Pushed into a starting role, RB Marshall excels
Byron Marshall is playing like a starter while De'Anthony Thomas is sidelined with an injury.
Marshall has rushed for more than 100 yards in each of the last four games for No. 2 Oregon, bringing his average to 106.57 yards, good for 21st in the nation. He had 192 yards and three touchdowns in Saturday night's 62-38 victory against Washington State.
There's a simple philosophy behind all these yards for the 5-foot-10 sophomore from San Jose, Calif.
''If you're not getting better, you're getting worse,'' Marshall said after the victory over the Cougars. ''There's no in-between.''
The Ducks (7-0, 4-0 Pac-12) take pride in their ground game, a key component of their speedy spread offense. Oregon is ranked second in the nation with an average of 332.4 yards rushing per game. The Ducks are averaging 643.1 yards overall and 57.6 points.
Marshall has rushed for 759 yards and nine touchdowns on 111 carries. He called his performance against Washington State the best game he's ever had.
Thomas hurt his right ankle on the opening kickoff in Oregon's 55-16 victory over California on Sept. 28, slipping on slick turf from a driving rain. He's missed three games since then, although he has suited up for each one.
Thomas, a versatile back who also runs track for the Ducks, had 338 yards rushing and six touchdowns in Oregon's first three games this season.
Thomas told Oregon's website, GoDucks.com, he expects to return next week against No. 12 UCLA. The Bruins (5-1, 2-1) lost 24-10 at Stanford on Saturday.
''He's a huge playmaker,'' Marshall said, ''and whenever he's not on the field, I think everyone feels like they need to step up.''
If Thomas' absence has shown anything, it's the amount of depth and talent among Oregon's running backs.
The Ducks also are receiving production from true freshman Thomas Tyner, who had a career-best 99 yards rushing and two touchdowns against Washington State - including a 66-yard score in the second quarter.
Tyner has run for 386 yards and seven touchdowns this season. He scored on his first-ever carry as a Duck in Oregon's 59-10 victory over Virginia.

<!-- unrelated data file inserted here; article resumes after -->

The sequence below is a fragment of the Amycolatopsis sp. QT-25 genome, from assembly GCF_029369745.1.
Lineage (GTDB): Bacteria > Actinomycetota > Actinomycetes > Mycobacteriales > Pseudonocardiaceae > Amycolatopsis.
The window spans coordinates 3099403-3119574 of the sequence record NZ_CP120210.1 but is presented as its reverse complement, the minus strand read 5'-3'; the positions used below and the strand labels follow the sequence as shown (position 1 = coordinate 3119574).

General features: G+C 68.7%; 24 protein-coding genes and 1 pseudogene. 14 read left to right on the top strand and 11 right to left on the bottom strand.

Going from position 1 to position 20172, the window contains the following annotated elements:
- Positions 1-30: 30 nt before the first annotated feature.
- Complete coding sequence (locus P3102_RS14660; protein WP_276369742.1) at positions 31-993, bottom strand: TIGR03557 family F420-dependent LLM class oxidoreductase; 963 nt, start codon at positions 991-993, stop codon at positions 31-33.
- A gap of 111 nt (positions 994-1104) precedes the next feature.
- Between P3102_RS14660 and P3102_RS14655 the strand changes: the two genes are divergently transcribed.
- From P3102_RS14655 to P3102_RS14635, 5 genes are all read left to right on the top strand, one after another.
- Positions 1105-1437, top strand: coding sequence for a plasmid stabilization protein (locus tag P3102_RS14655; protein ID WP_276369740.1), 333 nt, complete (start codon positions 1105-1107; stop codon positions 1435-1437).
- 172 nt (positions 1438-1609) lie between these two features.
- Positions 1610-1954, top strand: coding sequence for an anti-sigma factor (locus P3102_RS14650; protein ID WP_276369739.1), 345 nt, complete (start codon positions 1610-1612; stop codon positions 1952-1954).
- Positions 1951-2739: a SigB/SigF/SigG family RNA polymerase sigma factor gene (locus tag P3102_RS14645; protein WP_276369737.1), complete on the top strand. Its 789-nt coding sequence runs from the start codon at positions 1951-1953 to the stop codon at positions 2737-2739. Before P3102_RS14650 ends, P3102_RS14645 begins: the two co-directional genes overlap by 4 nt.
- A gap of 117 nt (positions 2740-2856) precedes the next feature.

Together, Marshall and Tyner have averaged 207 yards while Thomas has been out. They've scored 11 touchdowns.
''We want to get De'Anthony back as soon as possible, but obviously those guys have carried the load and we feel good about that,'' running backs coach Gary Campbell said. ''We have a couple of extra backs that we can plug in and still get good results.''
Marshall had scoring runs of 1, 26 and 30 yards against Cougars. He said he's feeling stronger with each outing.
''My mentality hasn't really changed that much. I have always had the mindset that once I get on the field I have to dominate the way I know how to,'' he said. ''So now that I am on the field more I just get more of an opportunity to dominate.''
If Marshall has one issue, it's ball security. He fumbled after a 35-yard catch in the second quarter against the Cougars. It was one of two receptions he had in the game. He also fumbled on his first two carries against California, but they came in a downpour that impacted both teams.
''That's definitely a concentration issue,'' Marshall said Saturday night. ''That's no one's fault but my own.''
His focus, for now, is on progress.
''I think the running game has improved, I think we've gotten better every week,'' he said. ''When we get De'Anthony back, we'll be all the better.''